Pauline Oliva asked if he had gotten any guarantees he could build the project. Cappelli said no he had not, but that by the Council discussing not extending the site plan of Tishman Speyer, (that went with Cappelli's property acquisition), they had put the project at risk. He said that if they had not extended the site plan, he would have walked away. "The project was dead."
Cappelli pointedly said the council extended a site plan that very month for JPI with no questions asked.
Oliva, who led the discussion in the July 2 Common Council meeting questioning extension of the Cappelli site plan approval was stung by his criticism, snapping, "We never gave any indication you were going to come in here and build."
Cappelli was equally blunt: "Either you want the project or not."
Councilwoman Oliva raised the issue of delays from condemnations. Cappelli took this in stride, saying, "There will be no fights with adjoining properties."
At this point, Mayor Delfino stated that Corporation Counsel Edward Dunphy had advised the council that Cappelli had inherited the site plan approval with his acquisition of the property. He asked the Council if this was not so, and was met with dead silence.
Councilman Delgado acting as peace maker suggested the council "get back to the future and thrash out the issues."
Cappelli came right to the point, saying height, the PILOT and the price of EJ Conroy Drive were the issues. He also said he was a month behind schedule for approvals and said he wanted approvals by the beginning of September.
Cappelli said bluntly, "Everybody wants to slow me down."
An uproar broke out.
All six councilpersons spoke at once. Ben Boykin said "That's not correct." Other simultaneous comments by the other five could not be heard in the uproar, though Ms. Oliva said, "You're reading us improperly."
Robert Greer, conciliatory, said "There are still some feelings we will deal with in time."
Mayor Delfino assured Cappelli the Council would move. Council members then said they needed a schedule. The Mayor said he would prepare it and meet the council every night to get it done by September, if necessary.
Rita Malmud appeared to shift her position from what she told WPCNR Tuesday evening: "One issue we need to resolve is the issue of height. I don't think all you see are antennas and satellite dishes. You see a canopy of green. It's a beautiful sight when you get up there. It's easy to see why height is a selling point."
After this exchange, Christopher Stienon, a representative of Beyer, Blinder Belle, the architectural firm conducting the Council-directed study, appearing to discuss the scope of the study said his firm would produce a model showing the proposed heights of the buildings against the skyline of the downtown and said the study would be complete August 10, as well as comment on the effects of height in the downtown.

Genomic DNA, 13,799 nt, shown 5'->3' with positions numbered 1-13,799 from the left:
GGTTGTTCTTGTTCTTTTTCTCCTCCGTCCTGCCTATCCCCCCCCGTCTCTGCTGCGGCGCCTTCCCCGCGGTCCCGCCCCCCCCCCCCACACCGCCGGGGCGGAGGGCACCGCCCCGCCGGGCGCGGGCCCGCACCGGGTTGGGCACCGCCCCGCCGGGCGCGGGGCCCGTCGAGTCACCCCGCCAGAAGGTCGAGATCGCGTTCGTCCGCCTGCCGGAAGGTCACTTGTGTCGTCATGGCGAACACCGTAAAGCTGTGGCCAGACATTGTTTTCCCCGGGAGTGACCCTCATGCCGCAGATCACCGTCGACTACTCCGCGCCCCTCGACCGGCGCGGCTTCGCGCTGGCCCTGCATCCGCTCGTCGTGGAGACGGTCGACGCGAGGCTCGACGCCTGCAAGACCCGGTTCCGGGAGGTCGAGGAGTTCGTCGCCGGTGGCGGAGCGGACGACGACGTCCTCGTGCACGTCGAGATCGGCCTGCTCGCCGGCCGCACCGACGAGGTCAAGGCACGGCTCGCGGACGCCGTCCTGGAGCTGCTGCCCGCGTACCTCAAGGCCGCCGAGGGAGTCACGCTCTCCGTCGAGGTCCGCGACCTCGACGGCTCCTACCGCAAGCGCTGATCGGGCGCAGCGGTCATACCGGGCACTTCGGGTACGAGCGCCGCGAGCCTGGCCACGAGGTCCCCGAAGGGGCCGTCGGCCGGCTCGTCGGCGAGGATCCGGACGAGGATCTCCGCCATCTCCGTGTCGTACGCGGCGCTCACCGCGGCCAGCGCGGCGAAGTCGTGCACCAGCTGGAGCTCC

Cappelli then presented his drawings of the new facades for the City Center, and his park on EJ Conroy Drive which would consist of a large circular park and garden on the Martine Avenue side, and a similar circular park and garden in the center of Conroy drive that could convert to an ice-skating rink in winter, and a concert place in the warmer seasons.
Cappelli pointed out that the shorter the residential apartment buildings, the smaller the park would get, making another argument for maintaining the 34 story and 32 story levels of the two luxury apartment buildings. He said he was spending some $7 million in upgrading EJ Conroy Drive to a park, and including an ice-rink/amphitheater with the park costing him 3.5 to 4 million dollars.
Cappelli also reported that three of the four properties he is trying to acquire he feels have been negotiated successfully and he is still negotiating with the owner of the Fleet Bank building that very day via telephone from Europe. He is confident he can purchase all four properties: The Fleet Bank, the Linn building on Martine, the psychological center as well as the deli, bookstore and Citibank building on Main Street.
After this the Executive Session on the PILOT was convened resulting in the unanimous approval.
Speaking to WPCNR after the PILOT approval, Councilman Larry Delgado told us that the Council had resolved the issue of the PILOT and that only two other issues needed to be resolved, the height of Cappelli's two residential towers and the city estimate of the value of EJ Conroy Drive which Mr. Cappelli wishes to turn into a city park, complete with ice-skating rink. Delgado predicted a 7-0 approval by September, feeling that the council was 100% behind the project.
Cappelli reported to the council that his project absolutely had to have the 34 story and 32-story heights because his agreement with Avalon, who is partnering with him, specified that. However no written confirmation of this was presented.
Comments after the PILOT approval ranged very positive and short from each councilperson.
Robert Greer: "No one's protesting the terms that we see on this PILOT. It's fair."
Larry King said: "The only reason I voted against the Tishman Speyer deal was it had changed. If this deal stays the same way, I'm for it."
Benjamin Boykin commented: "It makes great sense for the project to move forward."
Rita Malmud added gravitas: "Based on the information given to us tonight. I don't have a problem with the PILOT."
Prior to going into Executive Session, WPCNR asked Mr. Cappelli what would happen if he did not get his approvals by the beginning of September. Cappelli laughed and said, "I'm not even going to comment on that. It's...unthinkable."